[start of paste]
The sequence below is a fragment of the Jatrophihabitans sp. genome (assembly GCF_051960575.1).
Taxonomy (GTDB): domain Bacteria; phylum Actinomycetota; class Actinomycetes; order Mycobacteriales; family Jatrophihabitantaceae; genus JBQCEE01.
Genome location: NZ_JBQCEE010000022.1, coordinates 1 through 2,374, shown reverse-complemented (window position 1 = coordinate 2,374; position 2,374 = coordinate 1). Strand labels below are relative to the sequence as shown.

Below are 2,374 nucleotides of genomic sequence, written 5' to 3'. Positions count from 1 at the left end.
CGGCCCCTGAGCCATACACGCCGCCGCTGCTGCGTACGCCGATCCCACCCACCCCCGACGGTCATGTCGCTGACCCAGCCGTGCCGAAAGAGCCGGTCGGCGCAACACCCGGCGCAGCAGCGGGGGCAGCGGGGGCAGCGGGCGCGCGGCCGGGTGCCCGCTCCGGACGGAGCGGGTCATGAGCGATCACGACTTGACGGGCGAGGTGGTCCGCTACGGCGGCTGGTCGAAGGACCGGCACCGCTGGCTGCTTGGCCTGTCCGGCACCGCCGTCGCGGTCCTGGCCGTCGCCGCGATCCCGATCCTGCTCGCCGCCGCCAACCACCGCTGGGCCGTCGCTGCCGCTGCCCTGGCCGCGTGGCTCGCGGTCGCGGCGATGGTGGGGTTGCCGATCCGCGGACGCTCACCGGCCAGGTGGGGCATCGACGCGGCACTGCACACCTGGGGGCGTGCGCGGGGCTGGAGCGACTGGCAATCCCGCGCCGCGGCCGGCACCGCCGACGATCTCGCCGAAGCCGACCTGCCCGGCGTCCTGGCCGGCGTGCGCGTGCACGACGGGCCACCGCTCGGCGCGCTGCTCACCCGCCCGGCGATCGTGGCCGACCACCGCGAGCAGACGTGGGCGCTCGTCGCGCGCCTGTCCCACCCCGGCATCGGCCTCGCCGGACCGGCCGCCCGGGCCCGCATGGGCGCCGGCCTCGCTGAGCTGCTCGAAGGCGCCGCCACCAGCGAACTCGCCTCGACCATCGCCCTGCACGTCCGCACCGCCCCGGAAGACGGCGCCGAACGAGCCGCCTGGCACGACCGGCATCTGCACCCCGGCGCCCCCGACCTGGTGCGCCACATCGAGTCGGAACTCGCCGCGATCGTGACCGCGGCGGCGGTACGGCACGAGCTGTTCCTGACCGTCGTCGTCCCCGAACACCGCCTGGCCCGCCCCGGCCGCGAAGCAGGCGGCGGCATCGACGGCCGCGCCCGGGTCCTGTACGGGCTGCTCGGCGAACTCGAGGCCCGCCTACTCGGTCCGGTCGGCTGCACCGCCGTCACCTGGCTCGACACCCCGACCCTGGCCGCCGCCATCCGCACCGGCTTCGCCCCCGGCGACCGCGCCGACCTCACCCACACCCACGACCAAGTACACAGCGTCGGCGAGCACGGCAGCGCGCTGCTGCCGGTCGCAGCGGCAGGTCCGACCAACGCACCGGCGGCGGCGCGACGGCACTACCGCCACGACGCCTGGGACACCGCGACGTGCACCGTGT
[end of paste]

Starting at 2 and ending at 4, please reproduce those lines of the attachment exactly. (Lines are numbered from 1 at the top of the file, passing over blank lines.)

Taxonomy (GTDB): domain Bacteria; phylum Actinomycetota; class Actinomycetes; order Mycobacteriales; family Jatrophihabitantaceae; genus JBQCEE01.
Genome location: NZ_JBQCEE010000022.1, coordinates 1 through 2,374, shown reverse-complemented (window position 1 = coordinate 2,374; position 2,374 = coordinate 1). Strand labels below are relative to the sequence as shown.

Below are 2,374 nucleotides of genomic sequence, written 5' to 3'. Positions count from 1 at the left end.